1) Śrīkṛṣṇa (श्रीकृष्ण) as mentioned in Aufrecht’s Catalogus Catalogorum:—Kārtavīryacarita. NW. 442. Nandīcarita. NW. 442. Pañcapādikāvivaraṇaṭīkā, vedānta. Np. Iii, 122. Pañcasvarāṭīkā jy. NW. 568. Np. I, 164. Bṛhatpārāśarīṭīkā jy. NW. 582. Prajāpaticarita. NW. 478. Lagnoddyota jy. NW. 574. Līlāvatīṭīkā mathem. NW. 518. Np. Ii, 74. Ix, 52.
Śrīkṛṣṇa has the following synonyms: Kṛṣṇa.
2) Śrīkṛṣṇa (श्रीकृष्ण):—Īśvaravilāsakāvya
3) Śrīkṛṣṇa (श्रीकृष्ण):—Ṣaṭkarmadīpikā [tantric]
4) Śrīkṛṣṇa (श्रीकृष्ण):—Setubandhaṭīkā.
5) Śrīkṛṣṇa (श्रीकृष्ण):—Jyotiḥsāra.
6) Śrīkṛṣṇa (श्रीकृष्ण):—Yogāvalī jy.Source: Cologne Digital Sanskrit Dictionaries: Monier-Williams Sanskrit-English Dictionary
Śrīkṛṣṇa (श्रीकृष्ण):—[=śrī-kṛṣṇa] [from śrī] m. ‘the divine Kṛṣṇa’, Name of various authors (also with bhaṭṭa and vaidika), [Catalogue(s)]
[Sanskrit to German]
Sanskrit, also spelled संस्कृतम् (saṃskṛtam), is an ancient language of India commonly seen as the grandmother of the Indo-European language family (even English!). Closely allied with Prakrit and Pali, Sanskrit is more exhaustive in both grammar and terms and has the most extensive collection of literature in the world, greatly surpassing its sister-languages Greek and Latin.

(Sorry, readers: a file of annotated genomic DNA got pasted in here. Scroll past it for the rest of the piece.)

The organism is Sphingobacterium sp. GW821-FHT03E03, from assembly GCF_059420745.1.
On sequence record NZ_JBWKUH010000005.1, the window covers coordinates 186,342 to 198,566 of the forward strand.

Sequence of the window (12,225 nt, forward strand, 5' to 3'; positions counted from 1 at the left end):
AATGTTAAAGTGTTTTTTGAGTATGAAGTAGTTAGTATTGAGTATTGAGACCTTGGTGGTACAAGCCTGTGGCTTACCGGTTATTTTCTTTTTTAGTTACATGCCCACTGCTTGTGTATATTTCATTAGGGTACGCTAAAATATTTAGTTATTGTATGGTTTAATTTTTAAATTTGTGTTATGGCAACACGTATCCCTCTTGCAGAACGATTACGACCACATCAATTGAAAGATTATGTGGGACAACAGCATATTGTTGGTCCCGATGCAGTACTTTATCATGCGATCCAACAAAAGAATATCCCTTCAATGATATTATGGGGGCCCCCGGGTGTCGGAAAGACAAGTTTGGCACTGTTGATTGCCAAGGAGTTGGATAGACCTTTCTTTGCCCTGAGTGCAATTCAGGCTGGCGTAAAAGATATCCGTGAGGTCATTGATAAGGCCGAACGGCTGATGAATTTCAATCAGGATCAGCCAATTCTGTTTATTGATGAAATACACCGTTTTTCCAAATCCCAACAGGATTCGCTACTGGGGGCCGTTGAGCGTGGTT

See also (Relevant definitions)
Starts with: Shri Krishna Deva Raya, Shrikrishna tarkalamkara, Shrikrishna vaidika, Shrikrishna vidyalamkara, Shrikrishnajanmapattra, Shrikrishnakatha, Shrikrishnalamkara, Shrikrishnanyayavagishabhattacarya, Shrikrishnaraya, Shrikrishnasarasvati, Shrikrishnasarojabhramari, Shrikrishnasarojabhramarya, Shrikrishnatarkalamkarabhattacarya, Shrikrishnatirtha, Shrikrishnavidyavagisha, Shrikrishnavipra.
Full-text (+501): Pancajanya, Nama, Vasudeva, Devakinandana, Satyabhama, Vaishnava, Shri Krishna, Harinama, Tulasi, Krishnamantra, Vishnudiksha, Sadhaka, Vishnumantra, Tilaka, Kamsa, Shrikrishnavipra, Shrikrishnasarasvati, Shrikrishnatarkalamkarabhattacarya, Dvaraka, Shrikrishnatirtha.
Search found 64 books and stories containing Shrikrishna, Śrīkṛṣṇa, Srikrsna, Shri-krishna, Śrī-kṛṣṇa, Sri-krsna; (plurals include: Shrikrishnas, Śrīkṛṣṇas, Srikrsnas, krishnas, kṛṣṇas, krsnas). You can also click to the full overview containing English textual excerpts. Below are direct links for the most relevant articles:
Brihad Bhagavatamrita (commentary) (by Śrī Śrīmad Bhaktivedānta Nārāyana Gosvāmī Mahārāja)
Verse 2.4.163 < [Chapter 4 - Vaikuṇṭha (the spiritual world)]
Verse 2.4.197-198 < [Chapter 4 - Vaikuṇṭha (the spiritual world)]
Verse 2.1.7 < [Chapter 1 - Vairāgya (renunciation)]
Garga Samhita (English) (by Danavir Goswami)
Verse 2.6.14 < [Chapter 6 - The Liberation of Aghāsura]
Verse 5.20.43 < [Chapter 20 - The Liberation of Ṛbhu Muni During the Rāsa-dance Festival]
Verse 1.13.15 < [Chapter 13 - The Liberation of Pūtanā]
The Brahma Purana (by G. P. Bhatt)
The Shiva Purana (by J. L. Shastri)
Chapter 1 - Acquisition of sons by Śrīkṛṣṇa (Śrī Kṛṣṇa) < [Section 7.2 - Vāyavīya-saṃhitā (2)]
Chapter 28 - The penance and marriage of Śaṅkhacūḍa < [Section 2.5 - Rudra-saṃhitā (5): Yuddha-khaṇḍa]
Chapter 31 - Śiva’s advice to Viṣṇu and Brahmā < [Section 2.5 - Rudra-saṃhitā (5): Yuddha-khaṇḍa]
Yoga-sutras (Ancient and Modern Interpretations) (by Makarand Gopal Newalkar)
The Skanda Purana (by G. V. Tagare)